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You are here:    Home  >>  Practice Areas  >>  Immigration  >>  EU Treaty Rights
      
EU TREATY RIGHTS
Summary: EU Treaty Rights refers to the rights EEA nationals derive from EU Treaty Law. The area is regulated by Directive 2004/38 (known as the Free Movement Directive) and the European Communities (Free Movement of Persons) (No.2) Regulations 2006 which transposes the Directive into Irish law.

The Directive provides that when an EEA national is exercising his EU Treaty Rights in some way, for example as a worker, he/she acquires various rights such as having family members reside with him/her. We have a particular specialisation in this area and have worked on a number of high profile High Court challenges that have clarified the interpretation of EU Law in Ireland. We frequently assist clients with EU Treaty Rights applications and appeals and are acting in several ongoing High Court cases in the area.
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EU Treaty Rights is the term used to explain the rights Union Citizens derive from EU Treaty Law. The term is used in immigration law to refer to the particular rights of free movement and residency that Union Citizens and their family members acquire within the Member States. The area is regulated by Directive 2004/38/EC, as implemented in Ireland by the European Communities (Free Movement of Persons) (No.2) Regulations 2006. The Directive and the Regulations apply to citizens of the European Union, citizens of EEA member states and citizens of Switzerland who move to or reside in a Member State other than that of which they are a national, and to their family members who accompany or join them in the State.
      
The Directive provides that when a Union citizen is lawfully exercising his or her EU Treaty Rights as a worker, self employed person, a student, or self sufficient person, they acquire rights (both qualified and unqualified) to have their spouse, children or dependant family members reside with them in the State. Such family members who come within the ambit of this provision are provided with a residence card evidencing their entitlement to reside and work in the State for a five-year period. The Minister is obliged to complete the application process within six months. Successful applicants must then register their new status at the GNIB, while unsuccessful applicants are entitled to have the decision reviewed. EEA nationals and their family members who have resided in the State for over five years in accordance with the Directive/Regulations acquire an entitlement to permanent residency.
      
We have developed a particular specialization in the area of EU Treaty Rights Law at Brophy Solicitors. Over the years, we have acted for a great number of clients in respect of successful applications for residence cards, request for reviews and applications for permanent residency. We have taken a number of high profile cases to the High Court challenging the Ministerís interpretation of the EU Law. Our case Gogolova & Ors -v- MJELR, [2008] IEHC 131 (2008) was referred to the European Court of Justice as part of the seminal case of Metock v Ireland, ECJ C-127/08, delivered on the 25th July 2008. The Court of Justice held in Metock that it is not a requirement of Directive 2004/38 that a family member of an EEA national has to have previously resided in another Member State, thus substantially expanding the number of family members who are entitled to rely on the Directive. In Ireland, the finding resulted in an amendment to the European Communities (Free Movement of Persons) Regulations 2006. The Gogolova case is noteworthy also because in the High Court judgement Ms Justice Finlay Geoghegan confirmed for the first time in this jurisdiction that Directive 2004/38/EC is a Directly Effective EU Law instrument.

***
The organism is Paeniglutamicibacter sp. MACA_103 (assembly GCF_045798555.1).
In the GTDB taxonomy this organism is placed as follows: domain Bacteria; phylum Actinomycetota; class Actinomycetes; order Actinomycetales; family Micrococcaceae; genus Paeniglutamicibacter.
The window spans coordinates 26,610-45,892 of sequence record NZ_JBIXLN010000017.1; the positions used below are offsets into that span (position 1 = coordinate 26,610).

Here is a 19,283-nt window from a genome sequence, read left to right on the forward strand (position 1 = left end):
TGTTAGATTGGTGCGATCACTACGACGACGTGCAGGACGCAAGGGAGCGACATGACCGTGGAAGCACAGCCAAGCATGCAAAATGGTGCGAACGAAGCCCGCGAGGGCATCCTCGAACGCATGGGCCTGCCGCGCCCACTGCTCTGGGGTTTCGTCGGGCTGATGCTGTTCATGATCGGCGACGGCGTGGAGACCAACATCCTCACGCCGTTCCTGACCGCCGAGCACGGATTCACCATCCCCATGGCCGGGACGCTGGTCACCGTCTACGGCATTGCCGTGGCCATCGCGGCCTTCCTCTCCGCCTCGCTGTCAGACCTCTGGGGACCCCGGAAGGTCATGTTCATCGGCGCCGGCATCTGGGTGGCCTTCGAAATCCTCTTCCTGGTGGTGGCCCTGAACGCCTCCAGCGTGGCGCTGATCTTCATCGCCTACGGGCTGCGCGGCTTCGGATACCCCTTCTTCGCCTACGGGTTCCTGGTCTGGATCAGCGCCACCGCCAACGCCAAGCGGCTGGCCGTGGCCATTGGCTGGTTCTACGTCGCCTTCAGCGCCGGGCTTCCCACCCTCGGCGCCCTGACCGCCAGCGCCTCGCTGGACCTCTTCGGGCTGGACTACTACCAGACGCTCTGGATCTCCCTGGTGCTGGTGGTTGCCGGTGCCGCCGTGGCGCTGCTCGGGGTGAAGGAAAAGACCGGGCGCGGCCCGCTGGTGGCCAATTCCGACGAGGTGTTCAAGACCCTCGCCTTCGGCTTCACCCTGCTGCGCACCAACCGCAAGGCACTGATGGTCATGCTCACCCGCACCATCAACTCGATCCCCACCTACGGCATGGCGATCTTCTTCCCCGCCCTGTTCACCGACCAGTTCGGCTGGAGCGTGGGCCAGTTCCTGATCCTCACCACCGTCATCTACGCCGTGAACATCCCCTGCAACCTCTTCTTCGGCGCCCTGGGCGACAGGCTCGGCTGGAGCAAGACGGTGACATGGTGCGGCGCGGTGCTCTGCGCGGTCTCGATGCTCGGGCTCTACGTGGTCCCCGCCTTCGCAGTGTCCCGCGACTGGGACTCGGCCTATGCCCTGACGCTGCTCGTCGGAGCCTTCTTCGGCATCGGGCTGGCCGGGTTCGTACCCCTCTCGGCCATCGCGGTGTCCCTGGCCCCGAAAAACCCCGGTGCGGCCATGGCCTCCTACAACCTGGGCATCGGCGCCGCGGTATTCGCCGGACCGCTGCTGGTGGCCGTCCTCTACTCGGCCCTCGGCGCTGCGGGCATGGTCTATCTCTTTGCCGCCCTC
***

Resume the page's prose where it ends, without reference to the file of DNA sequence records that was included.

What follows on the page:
We also took the case Decsi v The Minister for Justice and Equality, which resulted in the Ministerís immediate cessation of the Ministerial policy to prohibit applicants for a residency card from working pending the determination of their application. Following our success in this case, all applicants for a residence card are now issued with a temporary permission to remain (Stamp 4) for the six month period while their applications are being considered and determined by the Minister.
      
TIP!
Keep a scheduled copy of all documents submitted in support of your EU Treaty Rights application, and make sure to keep the Department of Justice and Equality updated as to any changes in circumstances during the processing of the application. The onus is on you to keep the Department informed of any change of circumstance.
      
      
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